The Development of a Moisture-Stressed Tree-Ring Chronology Network for the Southern Canadian Cordillera
AffiliationDepartment of Geography, The University of Western Ontario, London, Ontario, Canada
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Collection InformationThis item is part of the Tree-Ring Research (formerly Tree-Ring Bulletin) archive. It was digitized from a physical copy provided by the Laboratory of Tree-Ring Research at The University of Arizona. For more information about this peer-reviewed scholarly journal, please email the Editor of Tree-Ring Research at email@example.com.
CitationWatson, E., Luckman, B.H. 2001. The development of a moisture-stressed tree-ring chronology network for the southern Canadian Cordillera. Tree-Ring Research 57(2):149-168.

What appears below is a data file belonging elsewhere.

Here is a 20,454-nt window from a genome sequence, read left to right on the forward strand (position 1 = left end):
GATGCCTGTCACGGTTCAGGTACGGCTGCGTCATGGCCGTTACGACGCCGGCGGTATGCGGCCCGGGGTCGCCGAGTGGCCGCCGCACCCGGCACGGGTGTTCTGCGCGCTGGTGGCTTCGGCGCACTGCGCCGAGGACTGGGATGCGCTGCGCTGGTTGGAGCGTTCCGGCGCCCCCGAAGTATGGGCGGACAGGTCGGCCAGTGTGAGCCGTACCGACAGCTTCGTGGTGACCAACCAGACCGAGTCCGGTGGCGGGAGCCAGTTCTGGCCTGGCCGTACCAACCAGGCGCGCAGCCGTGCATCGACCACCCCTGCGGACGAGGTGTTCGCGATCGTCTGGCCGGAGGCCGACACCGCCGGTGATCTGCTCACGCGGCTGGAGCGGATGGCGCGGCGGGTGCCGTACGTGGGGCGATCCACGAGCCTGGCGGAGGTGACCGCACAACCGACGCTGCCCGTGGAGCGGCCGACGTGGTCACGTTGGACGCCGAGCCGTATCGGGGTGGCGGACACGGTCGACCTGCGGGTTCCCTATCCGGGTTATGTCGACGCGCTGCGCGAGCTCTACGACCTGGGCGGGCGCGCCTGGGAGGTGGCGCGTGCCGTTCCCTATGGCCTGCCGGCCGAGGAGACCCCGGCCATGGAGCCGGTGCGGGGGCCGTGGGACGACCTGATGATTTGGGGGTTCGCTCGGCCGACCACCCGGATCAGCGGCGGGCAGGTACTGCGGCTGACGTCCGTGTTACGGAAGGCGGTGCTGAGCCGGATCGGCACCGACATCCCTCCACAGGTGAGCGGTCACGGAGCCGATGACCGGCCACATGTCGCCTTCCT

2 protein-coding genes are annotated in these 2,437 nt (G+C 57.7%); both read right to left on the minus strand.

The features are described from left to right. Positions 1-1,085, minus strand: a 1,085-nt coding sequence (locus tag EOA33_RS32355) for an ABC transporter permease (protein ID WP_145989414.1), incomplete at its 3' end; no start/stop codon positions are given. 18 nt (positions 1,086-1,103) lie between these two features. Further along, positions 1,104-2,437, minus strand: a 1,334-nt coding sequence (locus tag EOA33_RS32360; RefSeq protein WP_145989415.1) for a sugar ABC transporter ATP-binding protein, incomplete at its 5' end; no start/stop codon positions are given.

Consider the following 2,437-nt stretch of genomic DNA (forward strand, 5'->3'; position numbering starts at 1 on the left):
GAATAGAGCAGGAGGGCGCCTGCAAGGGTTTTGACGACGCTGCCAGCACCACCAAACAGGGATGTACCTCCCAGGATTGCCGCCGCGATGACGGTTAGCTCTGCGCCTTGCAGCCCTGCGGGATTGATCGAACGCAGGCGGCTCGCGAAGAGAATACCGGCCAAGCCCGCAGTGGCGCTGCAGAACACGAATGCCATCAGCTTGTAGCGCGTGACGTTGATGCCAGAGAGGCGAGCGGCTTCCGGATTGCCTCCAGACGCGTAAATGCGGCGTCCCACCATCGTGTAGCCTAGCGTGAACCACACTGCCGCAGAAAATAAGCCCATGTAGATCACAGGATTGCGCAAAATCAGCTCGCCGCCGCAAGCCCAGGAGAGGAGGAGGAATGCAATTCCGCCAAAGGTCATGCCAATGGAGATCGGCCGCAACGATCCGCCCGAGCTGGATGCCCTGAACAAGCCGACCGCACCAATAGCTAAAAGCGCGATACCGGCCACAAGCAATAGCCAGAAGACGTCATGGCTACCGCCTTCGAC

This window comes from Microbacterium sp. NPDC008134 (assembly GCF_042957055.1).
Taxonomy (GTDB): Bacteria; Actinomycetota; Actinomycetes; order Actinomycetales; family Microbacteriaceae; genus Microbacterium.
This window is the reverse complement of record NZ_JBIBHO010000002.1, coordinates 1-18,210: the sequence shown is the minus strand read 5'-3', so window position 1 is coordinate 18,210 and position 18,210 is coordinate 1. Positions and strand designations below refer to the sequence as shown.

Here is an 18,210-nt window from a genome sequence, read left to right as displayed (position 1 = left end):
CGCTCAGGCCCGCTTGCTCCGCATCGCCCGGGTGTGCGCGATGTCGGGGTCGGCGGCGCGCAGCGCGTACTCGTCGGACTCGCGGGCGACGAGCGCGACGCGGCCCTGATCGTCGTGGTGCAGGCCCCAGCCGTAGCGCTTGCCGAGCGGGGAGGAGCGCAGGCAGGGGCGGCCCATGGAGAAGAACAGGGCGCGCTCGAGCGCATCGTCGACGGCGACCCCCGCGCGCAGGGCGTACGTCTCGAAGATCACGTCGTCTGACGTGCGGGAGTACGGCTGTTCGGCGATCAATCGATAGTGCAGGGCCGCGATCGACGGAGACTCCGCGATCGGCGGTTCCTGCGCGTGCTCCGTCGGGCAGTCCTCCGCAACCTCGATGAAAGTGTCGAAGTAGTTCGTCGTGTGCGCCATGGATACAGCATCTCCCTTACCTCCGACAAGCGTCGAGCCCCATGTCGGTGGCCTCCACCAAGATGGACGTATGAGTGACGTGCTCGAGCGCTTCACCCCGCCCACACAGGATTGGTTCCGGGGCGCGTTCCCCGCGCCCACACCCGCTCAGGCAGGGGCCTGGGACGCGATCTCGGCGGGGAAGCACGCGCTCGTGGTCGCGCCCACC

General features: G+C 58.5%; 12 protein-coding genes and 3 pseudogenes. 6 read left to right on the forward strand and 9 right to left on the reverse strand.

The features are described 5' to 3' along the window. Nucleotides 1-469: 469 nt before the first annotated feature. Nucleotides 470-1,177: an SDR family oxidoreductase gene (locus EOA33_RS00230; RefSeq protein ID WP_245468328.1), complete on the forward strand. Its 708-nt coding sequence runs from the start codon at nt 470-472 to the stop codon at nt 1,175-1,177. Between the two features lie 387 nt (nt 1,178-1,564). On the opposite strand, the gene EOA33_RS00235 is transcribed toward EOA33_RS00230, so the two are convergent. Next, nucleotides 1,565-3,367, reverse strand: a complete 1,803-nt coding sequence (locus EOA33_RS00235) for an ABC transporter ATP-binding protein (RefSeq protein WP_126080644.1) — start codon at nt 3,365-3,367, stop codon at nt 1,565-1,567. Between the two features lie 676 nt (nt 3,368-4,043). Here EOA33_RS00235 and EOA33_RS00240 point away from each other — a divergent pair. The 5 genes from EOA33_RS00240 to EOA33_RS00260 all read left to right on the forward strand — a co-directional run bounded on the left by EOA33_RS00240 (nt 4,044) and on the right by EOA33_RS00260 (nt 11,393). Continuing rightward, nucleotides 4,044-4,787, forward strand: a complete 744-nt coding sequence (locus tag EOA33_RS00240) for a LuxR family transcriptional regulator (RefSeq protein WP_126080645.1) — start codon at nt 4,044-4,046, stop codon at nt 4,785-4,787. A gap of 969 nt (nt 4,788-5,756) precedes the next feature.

AbstractFifty-three ring-width chronologies have been developed from open-grown, low-elevation stands of Pseudotsuga menziesii (Douglas-fir) and Pinar ponderosa (ponderosa pine) in the southern Canadian Cordillera. These chronologies will be used to develop precipitation reconstructions for the region. The sites are unevenly distributed across the interior valleys from east of the Coast Ranges to the Canadian Rockies and from the Canada-U.S. border to the northern limits of both species. The chronologies range from 123-691 years (mean = 383 years) and, on average, have a strong within-chronology common signal (Expressed Population Signal > 0.85) with as few as eight trees. A Rotated Principal Components Analysis (RPCA) identified three regions within which annual ring-width chronologies covary similarly. A preliminary assessment of regional chronologies and patterns of extreme narrow and wide marker rings demonstrates that common growth variations exist in the chronology network that are probably precipitation related. Both the RPCA and marker ring analyses suggest distinctive regional patterns of growth on both interannual and longer timescales that vary through time and are possibly linked to persistent large scale climatic anomalies.